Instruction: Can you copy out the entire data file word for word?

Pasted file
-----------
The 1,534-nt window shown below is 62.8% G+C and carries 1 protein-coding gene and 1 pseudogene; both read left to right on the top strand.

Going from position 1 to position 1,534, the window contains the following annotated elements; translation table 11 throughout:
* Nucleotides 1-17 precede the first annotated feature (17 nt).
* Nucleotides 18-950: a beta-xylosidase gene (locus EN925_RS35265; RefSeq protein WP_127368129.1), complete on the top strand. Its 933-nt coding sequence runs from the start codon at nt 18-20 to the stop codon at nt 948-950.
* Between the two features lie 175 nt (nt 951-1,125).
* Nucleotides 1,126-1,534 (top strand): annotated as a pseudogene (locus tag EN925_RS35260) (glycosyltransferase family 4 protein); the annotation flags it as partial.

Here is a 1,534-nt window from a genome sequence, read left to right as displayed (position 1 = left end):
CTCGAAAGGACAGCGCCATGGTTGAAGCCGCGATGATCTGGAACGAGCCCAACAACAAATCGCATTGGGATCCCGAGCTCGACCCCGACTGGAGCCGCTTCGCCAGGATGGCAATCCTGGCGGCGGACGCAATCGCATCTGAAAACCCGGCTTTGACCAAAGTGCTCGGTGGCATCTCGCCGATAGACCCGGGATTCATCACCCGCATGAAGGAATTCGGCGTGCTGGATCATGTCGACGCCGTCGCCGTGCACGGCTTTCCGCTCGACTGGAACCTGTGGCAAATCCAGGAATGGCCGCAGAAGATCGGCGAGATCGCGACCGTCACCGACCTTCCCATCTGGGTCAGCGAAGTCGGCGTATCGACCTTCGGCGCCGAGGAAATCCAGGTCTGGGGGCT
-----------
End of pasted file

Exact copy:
The 1,534-nt window shown below is 62.8% G+C and carries 1 protein-coding gene and 1 pseudogene; both read left to right on the top strand.

Going from position 1 to position 1,534, the window contains the following annotated elements; translation table 11 throughout:
* Nucleotides 1-17 precede the first annotated feature (17 nt).
* Nucleotides 18-950: a beta-xylosidase gene (locus EN925_RS35265; RefSeq protein WP_127368129.1), complete on the top strand. Its 933-nt coding sequence runs from the start codon at nt 18-20 to the stop codon at nt 948-950.
* Between the two features lie 175 nt (nt 951-1,125).
* Nucleotides 1,126-1,534 (top strand): annotated as a pseudogene (locus tag EN925_RS35260) (glycosyltransferase family 4 protein); the annotation flags it as partial.

Here is a 1,534-nt window from a genome sequence, read left to right as displayed (position 1 = left end):
CTCGAAAGGACAGCGCCATGGTTGAAGCCGCGATGATCTGGAACGAGCCCAACAACAAATCGCATTGGGATCCCGAGCTCGACCCCGACTGGAGCCGCTTCGCCAGGATGGCAATCCTGGCGGCGGACGCAATCGCATCTGAAAACCCGGCTTTGACCAAAGTGCTCGGTGGCATCTCGCCGATAGACCCGGGATTCATCACCCGCATGAAGGAATTCGGCGTGCTGGATCATGTCGACGCCGTCGCCGTGCACGGCTTTCCGCTCGACTGGAACCTGTGGCAAATCCAGGAATGGCCGCAGAAGATCGGCGAGATCGCGACCGTCACCGACCTTCCCATCTGGGTCAGCGAAGTCGGCGTATCGACCTTCGGCGCCGAGGAAATCCAGGTCTGGGGGCT